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    If you buy a midlength barrel and sell your old barrel to recoup some of the cost, you can be under $100 net for the new barrel.
     
  9. NWcityguy2

    NWcityguy2 Member

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    Or if your barrel is 16", chop it down to 14.5" and permanently attach a muzzle device. It would still be easier to buy the mid-length though.
     
  10. JustinJ

    JustinJ Member

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    I have a drill press and vice for exacting alignment. Electric wielding includes quite a few different types. Do you recall which they used? I have a mig welder but suppose a tig welder would be needed to ensure the barrel isn't damaged.

    I do actually have an adjustable gas block but its a pain to adjust because i have a midlength forearm on it. It's also a host weapon for a quick detach suppressor so i need to be able to adjust accordingly.

    Its a pencil barrel so i think the OD of the barrel is .625 everywhere but I'd have to check.

    Yeah, i know, but the rifle is a Colt 6720 which i heavily customized and i'd like to retain the original Colt barrel on the rifle. However, I've been thinking about building an SBR so maybe i'll just use this rifle for such and have the barrel cut to 14.5 so the carbine gas system will be matched with the right barrel length. I do have a bandsaw after all....JK

    Thanks to all for the replies.
     
  11. Sam1911

    Sam1911 Moderator Emeritus

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    Well, heavily modifying a barrel sort of evaporates the "original Colt-ness" of it. Drilling, tapping, welding, plugging, etc. pretty much moves your barrel out of the "Colt Mil-Spec" category. The value of it being that one thing is gone because the alterations have made it some other things. For better or worse.
     
  12. JustinJ

    JustinJ Member

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    As its a 16" barrel it never actually fell into the milspec category to begin. Monetary value is not a concern either, but rather configuring the rifle to my desired specs while keeping it Colt "where it counts", per my personal preference.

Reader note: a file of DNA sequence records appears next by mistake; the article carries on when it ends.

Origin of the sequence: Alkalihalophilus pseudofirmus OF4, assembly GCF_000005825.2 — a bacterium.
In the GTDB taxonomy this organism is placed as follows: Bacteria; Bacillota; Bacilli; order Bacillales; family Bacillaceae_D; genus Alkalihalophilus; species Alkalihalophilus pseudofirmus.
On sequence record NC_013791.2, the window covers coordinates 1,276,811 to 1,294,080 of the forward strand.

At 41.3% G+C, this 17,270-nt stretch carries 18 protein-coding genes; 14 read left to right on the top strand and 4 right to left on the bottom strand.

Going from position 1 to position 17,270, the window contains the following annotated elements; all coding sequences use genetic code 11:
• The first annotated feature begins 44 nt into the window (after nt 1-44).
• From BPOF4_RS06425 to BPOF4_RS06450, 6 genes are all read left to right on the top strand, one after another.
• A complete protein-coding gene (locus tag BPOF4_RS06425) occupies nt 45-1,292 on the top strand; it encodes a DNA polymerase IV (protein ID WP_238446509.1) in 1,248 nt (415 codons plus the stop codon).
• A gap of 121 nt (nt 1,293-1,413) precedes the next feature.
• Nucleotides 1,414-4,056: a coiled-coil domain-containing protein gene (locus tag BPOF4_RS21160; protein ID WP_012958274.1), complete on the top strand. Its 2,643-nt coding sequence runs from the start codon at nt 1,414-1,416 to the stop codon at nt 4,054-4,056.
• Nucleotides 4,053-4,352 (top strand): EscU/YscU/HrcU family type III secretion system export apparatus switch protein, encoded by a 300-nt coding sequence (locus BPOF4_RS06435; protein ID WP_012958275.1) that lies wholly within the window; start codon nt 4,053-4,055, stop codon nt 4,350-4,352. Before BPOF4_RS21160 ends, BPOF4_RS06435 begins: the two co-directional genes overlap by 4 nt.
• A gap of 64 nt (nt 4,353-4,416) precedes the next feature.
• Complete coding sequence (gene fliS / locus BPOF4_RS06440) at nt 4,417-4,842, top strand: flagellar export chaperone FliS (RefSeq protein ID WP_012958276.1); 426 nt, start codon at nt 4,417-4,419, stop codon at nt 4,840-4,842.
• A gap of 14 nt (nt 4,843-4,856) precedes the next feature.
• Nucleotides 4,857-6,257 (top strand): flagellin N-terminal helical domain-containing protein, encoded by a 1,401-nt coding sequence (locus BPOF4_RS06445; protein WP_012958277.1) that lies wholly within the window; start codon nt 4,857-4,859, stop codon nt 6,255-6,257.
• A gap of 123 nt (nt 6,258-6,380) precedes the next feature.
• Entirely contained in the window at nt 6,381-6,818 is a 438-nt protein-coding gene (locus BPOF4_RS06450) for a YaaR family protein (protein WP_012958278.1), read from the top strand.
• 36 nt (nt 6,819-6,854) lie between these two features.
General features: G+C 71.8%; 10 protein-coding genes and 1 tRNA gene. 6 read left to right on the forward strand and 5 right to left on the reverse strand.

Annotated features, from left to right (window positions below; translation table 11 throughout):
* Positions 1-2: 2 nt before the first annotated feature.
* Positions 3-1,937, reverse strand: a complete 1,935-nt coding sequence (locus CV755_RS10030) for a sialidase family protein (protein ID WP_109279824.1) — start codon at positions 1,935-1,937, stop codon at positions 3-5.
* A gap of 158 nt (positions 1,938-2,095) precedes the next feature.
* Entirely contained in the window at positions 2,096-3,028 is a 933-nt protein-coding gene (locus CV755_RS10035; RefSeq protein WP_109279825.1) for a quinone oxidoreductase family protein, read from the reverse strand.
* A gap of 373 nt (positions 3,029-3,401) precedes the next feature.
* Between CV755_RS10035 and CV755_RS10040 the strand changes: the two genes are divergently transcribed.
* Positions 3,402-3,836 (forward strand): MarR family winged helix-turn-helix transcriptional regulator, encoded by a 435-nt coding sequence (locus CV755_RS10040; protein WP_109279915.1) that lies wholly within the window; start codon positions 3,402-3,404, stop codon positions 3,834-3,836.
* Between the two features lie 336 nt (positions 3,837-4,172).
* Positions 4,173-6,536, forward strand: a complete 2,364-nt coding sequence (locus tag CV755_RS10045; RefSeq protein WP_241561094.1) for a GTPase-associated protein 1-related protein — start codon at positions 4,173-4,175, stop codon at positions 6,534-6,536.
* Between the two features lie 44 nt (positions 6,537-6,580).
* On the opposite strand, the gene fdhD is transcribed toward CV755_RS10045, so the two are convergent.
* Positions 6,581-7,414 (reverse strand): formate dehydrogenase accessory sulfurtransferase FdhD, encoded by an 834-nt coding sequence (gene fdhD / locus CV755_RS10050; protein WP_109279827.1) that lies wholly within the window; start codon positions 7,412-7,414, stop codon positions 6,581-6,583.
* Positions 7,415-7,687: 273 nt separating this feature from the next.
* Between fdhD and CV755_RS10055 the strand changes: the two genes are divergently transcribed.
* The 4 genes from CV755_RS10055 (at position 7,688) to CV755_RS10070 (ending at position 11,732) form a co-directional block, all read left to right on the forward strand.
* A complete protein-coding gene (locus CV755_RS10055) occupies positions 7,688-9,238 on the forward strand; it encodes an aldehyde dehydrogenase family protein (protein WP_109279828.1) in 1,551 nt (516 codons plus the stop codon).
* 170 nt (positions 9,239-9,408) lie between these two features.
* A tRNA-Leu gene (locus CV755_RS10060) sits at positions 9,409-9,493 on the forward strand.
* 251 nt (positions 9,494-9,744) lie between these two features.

13. boom boom
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    boom boom Moderator Staff Member

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    Why not just catch one of the specials that Palmetto State Armory has on skimpy uppers with a mid length barrel, gas tube and block, and delta ring. Have seen them for a little less than $200. Or just build another upper and keep the original upper for Colt resale value.
     
  14. Hookeye

    Hookeye Member

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    Make a sleeve to go over the port area. Could Loctite, epoxy or silver solder in place.

    Could D&T and use threaded plug for the port, secure by Loctite or little weld.

    BTW, I've run 16" CARs for decades, never a problem. But all 1 in 9 and running 55 gr stuff.
     
    Last edited: May 30, 2015
  15. kwg020

    kwg020 Member

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    boom boom had it right. Get a cheap upper and wear it out and keep your Colt upper in the gun safe.

    kwg
     
  16. henschman

    henschman Member

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    Lots of people would pay good money for that rifle, or just the upper. I say sell it and buy a new mid length pencil profile upper/rifle from BCM, DD, or PSA if thats what you want. Any of those would be chrome lined, 4150, and HPT/MPI just like a Colt. PSA has a whole mid ultralight rifle kit right now for $550 that has a CHF FN barrel.
     
  17. JustinJ

    JustinJ Member

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    I like that idea. The sleeve would be concealed by the handguard well enough.

    It runs well and perfectly reliable but in addition to reduced recoil, i'm thinking midlength would help reduce backpressure and blowback with the can.